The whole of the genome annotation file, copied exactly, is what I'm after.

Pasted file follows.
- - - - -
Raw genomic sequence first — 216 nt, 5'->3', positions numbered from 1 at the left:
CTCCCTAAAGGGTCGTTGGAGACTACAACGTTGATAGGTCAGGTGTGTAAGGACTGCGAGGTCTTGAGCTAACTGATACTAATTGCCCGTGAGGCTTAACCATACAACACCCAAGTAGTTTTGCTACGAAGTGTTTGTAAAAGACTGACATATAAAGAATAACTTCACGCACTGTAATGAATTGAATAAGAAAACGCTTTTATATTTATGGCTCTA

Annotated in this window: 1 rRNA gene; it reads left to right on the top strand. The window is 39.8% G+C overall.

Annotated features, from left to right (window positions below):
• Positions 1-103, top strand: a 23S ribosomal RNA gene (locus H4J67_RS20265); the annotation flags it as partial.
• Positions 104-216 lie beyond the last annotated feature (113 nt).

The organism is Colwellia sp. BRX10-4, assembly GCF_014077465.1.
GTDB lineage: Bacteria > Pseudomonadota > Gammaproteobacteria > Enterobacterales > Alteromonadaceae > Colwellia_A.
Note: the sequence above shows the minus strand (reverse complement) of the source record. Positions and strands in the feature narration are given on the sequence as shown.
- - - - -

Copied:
Raw genomic sequence first — 216 nt, 5'->3', positions numbered from 1 at the left:
CTCCCTAAAGGGTCGTTGGAGACTACAACGTTGATAGGTCAGGTGTGTAAGGACTGCGAGGTCTTGAGCTAACTGATACTAATTGCCCGTGAGGCTTAACCATACAACACCCAAGTAGTTTTGCTACGAAGTGTTTGTAAAAGACTGACATATAAAGAATAACTTCACGCACTGTAATGAATTGAATAAGAAAACGCTTTTATATTTATGGCTCTA

Annotated in this window: 1 rRNA gene; it reads left to right on the top strand. The window is 39.8% G+C overall.

Annotated features, from left to right (window positions below):
• Positions 1-103, top strand: a 23S ribosomal RNA gene (locus H4J67_RS20265); the annotation flags it as partial.
• Positions 104-216 lie beyond the last annotated feature (113 nt).

The organism is Colwellia sp. BRX10-4, assembly GCF_014077465.1.
GTDB lineage: Bacteria > Pseudomonadota > Gammaproteobacteria > Enterobacterales > Alteromonadaceae > Colwellia_A.
Note: the sequence above shows the minus strand (reverse complement) of the source record. Positions and strands in the feature narration are given on the sequence as shown.